Thursday, June 25, 2020
Should Peter have been found guilty for stealing coal? Read these discussion pieces and decide for yourself
Some children in the Year 6 'Bubble 1' chose to write a discussion piece on whether Peter should have been found guilty for stealing coal. They are reading the Railway Children as their core text.
Should Peter be found guilty for taking coal?
Most people understand that taking something that does not belong to them is considered stealing. In a book called The Railway Children, Peter (who is ten-years-old) is put in a situation where he takes something without asking anyone. However, he just wanted to help out his family. Was it a right choice to make?
The first reason why Peter should be guilty is that the train master bought the coal with his own money and if you take something from the shops without paying for it that is considered stealing, just like what Peter has done. Surely he should know by now, as he is 10 years old.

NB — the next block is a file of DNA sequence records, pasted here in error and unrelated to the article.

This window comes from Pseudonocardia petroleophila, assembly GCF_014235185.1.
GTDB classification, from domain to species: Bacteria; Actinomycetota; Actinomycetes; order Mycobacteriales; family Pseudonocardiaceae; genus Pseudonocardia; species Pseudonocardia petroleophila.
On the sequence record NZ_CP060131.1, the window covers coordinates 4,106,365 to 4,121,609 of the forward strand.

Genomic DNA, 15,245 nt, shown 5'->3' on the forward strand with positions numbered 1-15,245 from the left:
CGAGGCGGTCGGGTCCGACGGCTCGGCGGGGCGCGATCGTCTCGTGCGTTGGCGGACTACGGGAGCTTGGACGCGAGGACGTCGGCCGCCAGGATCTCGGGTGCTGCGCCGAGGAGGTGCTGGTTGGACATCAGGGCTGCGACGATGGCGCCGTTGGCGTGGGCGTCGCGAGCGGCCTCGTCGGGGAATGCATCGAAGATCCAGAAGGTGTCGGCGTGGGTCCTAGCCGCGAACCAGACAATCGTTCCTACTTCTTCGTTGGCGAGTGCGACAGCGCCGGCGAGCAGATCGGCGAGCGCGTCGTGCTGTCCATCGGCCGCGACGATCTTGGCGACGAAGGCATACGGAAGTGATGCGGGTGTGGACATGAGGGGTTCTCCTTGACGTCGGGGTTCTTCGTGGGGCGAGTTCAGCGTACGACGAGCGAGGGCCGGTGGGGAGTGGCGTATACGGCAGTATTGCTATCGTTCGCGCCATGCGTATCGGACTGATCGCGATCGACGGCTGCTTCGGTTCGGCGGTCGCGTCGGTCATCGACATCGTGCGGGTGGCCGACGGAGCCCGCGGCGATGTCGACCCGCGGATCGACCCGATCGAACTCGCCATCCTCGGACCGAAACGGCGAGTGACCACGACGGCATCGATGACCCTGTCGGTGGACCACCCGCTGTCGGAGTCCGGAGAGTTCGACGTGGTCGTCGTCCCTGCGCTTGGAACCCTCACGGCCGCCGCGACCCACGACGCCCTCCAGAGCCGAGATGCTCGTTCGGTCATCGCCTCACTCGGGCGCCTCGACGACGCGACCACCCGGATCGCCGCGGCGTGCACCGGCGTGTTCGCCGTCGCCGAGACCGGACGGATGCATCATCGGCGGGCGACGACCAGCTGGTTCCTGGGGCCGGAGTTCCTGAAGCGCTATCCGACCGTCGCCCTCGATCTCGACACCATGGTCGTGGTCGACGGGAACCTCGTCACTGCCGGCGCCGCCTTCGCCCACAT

Surely you should know that Peter has been warned when he was first at the railway station as he was talking to a porter about it. The porter has told Peter that they mark the coal so if someone would take it they would notice, but Peter being Peter did not listen and took the coal.
As you may know Peter has been at school and should have been told that stealing is wrong. Peter comes from a very educated family and was probably warned so he should have known not to steal. Even though he has not been at school for a long time because all of the moving the family went through, he should still remember that stealing is bad.